Introduction: Violence against adolescents is prevalent in the world, yet this issue is neglected especially in developing countries. Bullying among adolescents negatively affects the victims in relation to emotional, physical, social and overall health status. This study was conducted to understand bullying and its associated factors in school-going adolescents in Indonesia. Methods: This study was a correlational design with a cross-sectional approach. Data were obtained from the 2015 Indonesia Global School-based Health Survey (GSHS). As many as 9969 adolescents in schools were selected by probability proportional to size method and systematic sampling. Variables analyzed on this study were age, sex, smoking behavior, alcohol consumption, close friends and feeling of loneliness. The research instrument used the GSHS 2015 questionnaire. Chi-square (χ2) analysis and multiple logistic regression tests were conducted to determine the significance of each variable. Results: A total of 19.9% of adolescents in Indonesian schools were victims of being bullied. Being bullied was associated with ≤14 years old [adjusted odds ratio (AOR) 1.30, 95% confidence interval (CI) 1.17-1.45], being male (AOR 1.43, 95% CI 1.28-1.59), being a smoker (AOR 1.46, 95% CI 1.23-1.73), consuming alcohol (AOR 2.07, 95% CI 1.64-2.62), having no close friends (AOR 1.27, 95% CI 0.95-1.70) and feeling lonely (AOR 2.29, 95% CI 2.05-2.55). Conclusion: Indonesian in-school adolescents report a relatively high prevalence of having been bullied. Being bullied is related to various factors depending on personal and environmental factors. School communities and health professionals' attention to adolescents should be sensitized and this issue discussed, developing strategies and minimizing the negative effect on the adolescents. Policy makers need to consider developing a social platform among adolescents to facilitate students' interaction.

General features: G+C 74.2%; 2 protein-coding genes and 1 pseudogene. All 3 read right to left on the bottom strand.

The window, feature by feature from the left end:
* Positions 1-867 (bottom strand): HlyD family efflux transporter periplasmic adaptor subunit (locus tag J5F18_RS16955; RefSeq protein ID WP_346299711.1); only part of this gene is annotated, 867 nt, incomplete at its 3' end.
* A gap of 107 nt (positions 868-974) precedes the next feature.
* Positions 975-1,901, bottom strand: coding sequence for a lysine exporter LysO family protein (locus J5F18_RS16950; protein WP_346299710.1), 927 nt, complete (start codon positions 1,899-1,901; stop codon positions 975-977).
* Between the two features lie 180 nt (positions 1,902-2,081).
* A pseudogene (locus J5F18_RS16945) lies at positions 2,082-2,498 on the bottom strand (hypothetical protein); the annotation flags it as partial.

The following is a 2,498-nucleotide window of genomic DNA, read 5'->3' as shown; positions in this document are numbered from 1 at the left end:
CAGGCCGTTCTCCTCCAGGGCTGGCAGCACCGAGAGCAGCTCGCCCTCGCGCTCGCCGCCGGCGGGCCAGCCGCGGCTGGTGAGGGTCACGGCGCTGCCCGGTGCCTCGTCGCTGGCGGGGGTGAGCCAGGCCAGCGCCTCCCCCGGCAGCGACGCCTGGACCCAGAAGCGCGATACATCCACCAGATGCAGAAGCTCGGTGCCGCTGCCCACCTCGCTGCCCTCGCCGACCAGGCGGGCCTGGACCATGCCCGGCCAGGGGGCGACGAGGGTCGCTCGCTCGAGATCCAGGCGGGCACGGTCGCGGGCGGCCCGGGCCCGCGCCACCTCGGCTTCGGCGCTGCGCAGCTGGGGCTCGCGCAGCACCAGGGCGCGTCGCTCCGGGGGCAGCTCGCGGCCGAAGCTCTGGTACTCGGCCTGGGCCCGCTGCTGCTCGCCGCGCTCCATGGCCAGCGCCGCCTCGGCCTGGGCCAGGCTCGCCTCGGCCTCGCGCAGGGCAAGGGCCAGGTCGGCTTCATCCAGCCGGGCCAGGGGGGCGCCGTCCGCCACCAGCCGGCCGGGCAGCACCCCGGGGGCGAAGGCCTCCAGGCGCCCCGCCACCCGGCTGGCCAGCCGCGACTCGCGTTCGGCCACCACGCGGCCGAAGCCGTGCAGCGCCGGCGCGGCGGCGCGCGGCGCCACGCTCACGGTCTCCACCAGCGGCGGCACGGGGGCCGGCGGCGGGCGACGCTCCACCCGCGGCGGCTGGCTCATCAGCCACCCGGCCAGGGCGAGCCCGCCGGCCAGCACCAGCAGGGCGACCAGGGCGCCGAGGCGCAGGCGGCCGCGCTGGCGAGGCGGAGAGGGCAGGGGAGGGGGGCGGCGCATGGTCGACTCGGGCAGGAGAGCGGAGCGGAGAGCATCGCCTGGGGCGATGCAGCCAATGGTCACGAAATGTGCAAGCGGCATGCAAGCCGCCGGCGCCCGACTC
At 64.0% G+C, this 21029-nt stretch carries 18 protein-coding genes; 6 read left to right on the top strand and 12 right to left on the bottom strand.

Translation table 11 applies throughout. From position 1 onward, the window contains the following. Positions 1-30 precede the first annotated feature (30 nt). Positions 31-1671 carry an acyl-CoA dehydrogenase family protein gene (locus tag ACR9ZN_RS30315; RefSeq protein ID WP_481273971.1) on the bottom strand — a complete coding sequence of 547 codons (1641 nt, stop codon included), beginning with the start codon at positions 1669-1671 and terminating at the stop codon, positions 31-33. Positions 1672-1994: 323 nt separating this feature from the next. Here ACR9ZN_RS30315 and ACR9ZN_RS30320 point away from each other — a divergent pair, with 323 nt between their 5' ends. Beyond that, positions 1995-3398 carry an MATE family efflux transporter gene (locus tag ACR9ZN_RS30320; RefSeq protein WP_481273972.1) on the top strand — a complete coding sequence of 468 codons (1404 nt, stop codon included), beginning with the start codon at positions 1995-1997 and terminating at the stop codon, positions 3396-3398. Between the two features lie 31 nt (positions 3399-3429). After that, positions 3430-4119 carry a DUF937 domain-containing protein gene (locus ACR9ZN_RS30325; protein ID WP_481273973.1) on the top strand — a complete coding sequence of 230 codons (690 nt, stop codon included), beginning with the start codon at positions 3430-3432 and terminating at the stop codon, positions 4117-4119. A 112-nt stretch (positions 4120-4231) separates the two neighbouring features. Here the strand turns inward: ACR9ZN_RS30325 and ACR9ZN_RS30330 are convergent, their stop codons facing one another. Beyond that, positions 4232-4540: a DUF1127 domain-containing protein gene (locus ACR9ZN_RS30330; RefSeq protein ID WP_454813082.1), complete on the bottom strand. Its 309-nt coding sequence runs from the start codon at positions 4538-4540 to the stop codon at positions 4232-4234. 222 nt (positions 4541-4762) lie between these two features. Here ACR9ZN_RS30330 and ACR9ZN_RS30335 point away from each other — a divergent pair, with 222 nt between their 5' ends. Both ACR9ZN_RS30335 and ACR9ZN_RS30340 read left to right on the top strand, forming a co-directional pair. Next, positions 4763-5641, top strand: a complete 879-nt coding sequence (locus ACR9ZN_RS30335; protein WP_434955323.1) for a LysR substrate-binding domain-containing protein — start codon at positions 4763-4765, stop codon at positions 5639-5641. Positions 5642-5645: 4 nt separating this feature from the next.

|Journal||International Journal of Adolescent Medicine and Health|
|Publication status||Published - 1 Feb 2022|
- Global School-based Student Health Survey